You may have heard that the Earth’s tectonic plates slide around, but, how do these hard rocks do that?
Scientists from the Scripps Institution of Oceanography discovered a layer of magma in the Earth’s mantle which may be acting as a lubricant to facilitate the slide of tectonic plates. They imaged a 15.5-mile thick layer of partially melted mantle rock below the edge of the Cocos plate where it moves under Central America.
There are two main layers of the mantle. The upper mantle, and the lower mantle. The upper mantle is mostly solid, and the lower mantle is partially molten (extremely viscous/barely liquid).
This lubricant discovery was made at the Middle America trench using electromagnetic imaging technology pioneered at Scripps as part of the SERPENT project.
Scripps Institution of Oceanography / University of California, San Diego
Scientists at Scripps Institution of Oceanography at UC San Diego have found a layer of liquefied molten rock in Earth’s mantle that may be acting as a lubricant for the sliding motions of the planet’s massive tectonic plates. The discovery may carry far-reaching implications, from solving basic geological functions of the planet to a better understanding of volcanism and earthquakes.
The scientists discovered the magma layer at the Middle America trench offshore Nicaragua. Using advanced seafloor electromagnetic imaging technology pioneered at Scripps, the scientists imaged a 25-kilometer- (15.5-mile-) thick layer of partially melted mantle rock below the edge of the Cocos plate where it moves underneath Central America.
The discovery is reported in the March 21 issue of the journal Nature by Samer Naif, Kerry Key, and Steven Constable of Scripps, and Rob Evans of Woods Hole Oceanographic Institution.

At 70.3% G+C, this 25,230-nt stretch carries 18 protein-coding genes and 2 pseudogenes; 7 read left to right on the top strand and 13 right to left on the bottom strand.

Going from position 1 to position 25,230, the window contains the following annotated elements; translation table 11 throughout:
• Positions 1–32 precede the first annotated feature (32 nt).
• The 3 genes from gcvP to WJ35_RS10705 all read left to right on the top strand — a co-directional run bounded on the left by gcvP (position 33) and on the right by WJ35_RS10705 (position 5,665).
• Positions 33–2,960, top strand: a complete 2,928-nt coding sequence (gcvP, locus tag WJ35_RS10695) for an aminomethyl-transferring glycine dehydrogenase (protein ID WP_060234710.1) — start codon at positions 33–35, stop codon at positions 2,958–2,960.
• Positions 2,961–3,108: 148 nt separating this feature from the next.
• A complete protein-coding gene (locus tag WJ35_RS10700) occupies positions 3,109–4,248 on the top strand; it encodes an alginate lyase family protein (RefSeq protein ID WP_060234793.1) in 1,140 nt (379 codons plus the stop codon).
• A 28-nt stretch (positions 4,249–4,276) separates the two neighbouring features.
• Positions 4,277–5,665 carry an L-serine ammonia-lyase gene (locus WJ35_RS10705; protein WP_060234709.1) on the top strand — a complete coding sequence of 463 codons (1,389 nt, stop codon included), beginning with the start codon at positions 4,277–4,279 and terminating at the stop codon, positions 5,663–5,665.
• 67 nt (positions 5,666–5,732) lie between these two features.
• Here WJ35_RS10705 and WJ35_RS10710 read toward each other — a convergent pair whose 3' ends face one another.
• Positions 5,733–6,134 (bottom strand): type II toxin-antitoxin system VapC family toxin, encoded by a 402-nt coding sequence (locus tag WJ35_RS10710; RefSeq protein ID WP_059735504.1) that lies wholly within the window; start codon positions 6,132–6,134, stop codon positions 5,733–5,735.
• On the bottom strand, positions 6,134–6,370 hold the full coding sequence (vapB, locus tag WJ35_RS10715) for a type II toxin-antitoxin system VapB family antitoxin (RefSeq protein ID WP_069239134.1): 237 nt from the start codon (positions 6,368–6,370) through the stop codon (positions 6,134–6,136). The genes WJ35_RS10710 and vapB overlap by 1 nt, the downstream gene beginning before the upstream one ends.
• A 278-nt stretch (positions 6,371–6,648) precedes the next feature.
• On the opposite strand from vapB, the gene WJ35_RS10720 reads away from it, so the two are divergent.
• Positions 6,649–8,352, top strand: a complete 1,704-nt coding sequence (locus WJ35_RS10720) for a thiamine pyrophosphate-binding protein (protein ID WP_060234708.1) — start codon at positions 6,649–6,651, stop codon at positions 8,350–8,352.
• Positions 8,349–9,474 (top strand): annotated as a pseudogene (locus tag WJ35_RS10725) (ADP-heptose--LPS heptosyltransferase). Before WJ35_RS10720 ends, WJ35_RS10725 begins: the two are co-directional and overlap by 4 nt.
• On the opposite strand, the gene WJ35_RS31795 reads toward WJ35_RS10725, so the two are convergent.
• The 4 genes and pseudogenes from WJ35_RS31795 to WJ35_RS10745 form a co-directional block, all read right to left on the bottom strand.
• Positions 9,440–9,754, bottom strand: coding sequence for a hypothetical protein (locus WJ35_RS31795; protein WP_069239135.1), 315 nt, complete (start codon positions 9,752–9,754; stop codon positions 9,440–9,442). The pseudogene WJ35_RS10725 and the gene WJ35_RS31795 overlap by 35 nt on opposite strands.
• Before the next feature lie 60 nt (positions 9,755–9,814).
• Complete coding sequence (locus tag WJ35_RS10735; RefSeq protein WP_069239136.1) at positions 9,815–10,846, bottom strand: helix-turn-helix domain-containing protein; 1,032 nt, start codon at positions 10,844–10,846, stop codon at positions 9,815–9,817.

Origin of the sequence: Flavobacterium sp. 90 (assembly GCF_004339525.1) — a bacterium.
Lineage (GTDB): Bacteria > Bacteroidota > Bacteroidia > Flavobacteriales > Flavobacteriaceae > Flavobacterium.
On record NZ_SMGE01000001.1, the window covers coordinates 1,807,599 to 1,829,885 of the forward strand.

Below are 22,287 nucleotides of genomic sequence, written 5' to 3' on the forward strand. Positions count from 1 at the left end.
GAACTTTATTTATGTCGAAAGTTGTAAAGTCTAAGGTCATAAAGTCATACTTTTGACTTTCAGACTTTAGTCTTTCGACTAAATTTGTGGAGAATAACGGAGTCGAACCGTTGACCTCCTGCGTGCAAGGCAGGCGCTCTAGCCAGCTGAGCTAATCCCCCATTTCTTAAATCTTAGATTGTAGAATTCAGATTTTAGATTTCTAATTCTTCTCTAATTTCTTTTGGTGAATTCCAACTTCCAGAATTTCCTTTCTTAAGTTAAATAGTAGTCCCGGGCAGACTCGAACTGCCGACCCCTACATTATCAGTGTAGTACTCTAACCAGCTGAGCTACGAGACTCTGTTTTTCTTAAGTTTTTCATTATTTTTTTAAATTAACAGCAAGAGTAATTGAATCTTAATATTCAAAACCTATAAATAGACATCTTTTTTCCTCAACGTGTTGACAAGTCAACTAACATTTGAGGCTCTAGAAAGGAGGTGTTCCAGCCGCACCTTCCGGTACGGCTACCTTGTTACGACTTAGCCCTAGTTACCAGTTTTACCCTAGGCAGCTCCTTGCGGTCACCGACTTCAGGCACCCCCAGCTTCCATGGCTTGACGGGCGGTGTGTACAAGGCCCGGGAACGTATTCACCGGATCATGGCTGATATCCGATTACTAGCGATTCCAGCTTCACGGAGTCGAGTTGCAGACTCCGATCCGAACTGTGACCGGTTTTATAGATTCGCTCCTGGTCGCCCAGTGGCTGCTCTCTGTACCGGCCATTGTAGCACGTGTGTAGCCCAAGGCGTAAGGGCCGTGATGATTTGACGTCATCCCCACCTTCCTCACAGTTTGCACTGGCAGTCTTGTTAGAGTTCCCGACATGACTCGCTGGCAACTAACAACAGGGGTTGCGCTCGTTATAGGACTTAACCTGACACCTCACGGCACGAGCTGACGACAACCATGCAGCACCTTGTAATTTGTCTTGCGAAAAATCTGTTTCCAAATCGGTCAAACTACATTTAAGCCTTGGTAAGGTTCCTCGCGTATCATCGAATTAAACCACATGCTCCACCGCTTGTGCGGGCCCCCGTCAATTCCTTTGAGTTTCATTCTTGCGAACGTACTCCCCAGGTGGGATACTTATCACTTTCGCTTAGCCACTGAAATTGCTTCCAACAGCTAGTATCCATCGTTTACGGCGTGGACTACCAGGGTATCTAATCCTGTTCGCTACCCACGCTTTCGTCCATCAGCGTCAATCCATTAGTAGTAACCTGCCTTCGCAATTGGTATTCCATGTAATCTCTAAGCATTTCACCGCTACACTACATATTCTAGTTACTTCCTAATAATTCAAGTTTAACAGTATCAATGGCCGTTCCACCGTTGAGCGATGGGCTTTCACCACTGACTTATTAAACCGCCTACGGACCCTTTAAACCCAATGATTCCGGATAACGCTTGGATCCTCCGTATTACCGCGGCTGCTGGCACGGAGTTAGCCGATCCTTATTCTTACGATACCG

The new images of magma were captured during a 2010 expedition aboard the U.S. Navy-owned and Scripps-operated research vessel Melville. After deploying a vast array of seafloor instruments that recorded natural electromagnetic signals to map features of the crust and mantle, the scientists realized they found magma in a surprising place.
“This was completely unexpected,” said Key, an associate research geophysicist in the Cecil H. and Ida M. Green Institute of Geophysics and Planetary Physics at Scripps. “We went out looking to get an idea of how fluids are interacting with plate subduction, but we discovered a melt layer we weren’t expecting to find at all-it was pretty surprising.”
For decades scientists have debated the forces and circumstances that allow the planet’s tectonic plates to slide across the earth’s mantle. Studies have shown that dissolved water in mantle minerals results in a more ductile mantle that would facilitate tectonic plate motions, but for many years clear images and data required to confirm or deny this idea were lacking.
“Our data tell us that water can’t accommodate the features we are seeing,” said Naif, a Scripps graduate student and lead author of the paper. “The information from the new images confirms the idea that there needs to be some amount of melt in the upper mantle and that’s really what’s creating this ductile behavior for plates to slide.”
“This new image greatly enhances our understanding of the role that fluids, both seawater and deep subsurface melts, play in controlling tectonic and volcanic processes,” said Bil Haq, program director in the National Science Foundation’s Division of Ocean Sciences.
The marine electromagnetic technology employed in the study was originated by Charles “Chip” Cox, an emeritus professor of oceanography at Scripps, and in recent years further advanced by Constable and Key. Since 2000 they have been working with the energy industry to apply this technology to map offshore oil and gas reservoirs.
The researchers say their results will help geologists better understand the structure of the tectonic plate boundary and how that impacts earthquakes and volcanism.
“One of the longer-term implications of our results is that we are going to understand more about the plate boundary, which could lead to a better understanding of earthquakes,” said Key.
The researchers are now seeking to find the source that supplies the magma in the newly discovered layer.
The National Science Foundation and the Seafloor Electromagnetic Methods Consortium at Scripps supported the research.
More information about this project and the Scripps Marine Electromagnetics Laboratory is available at: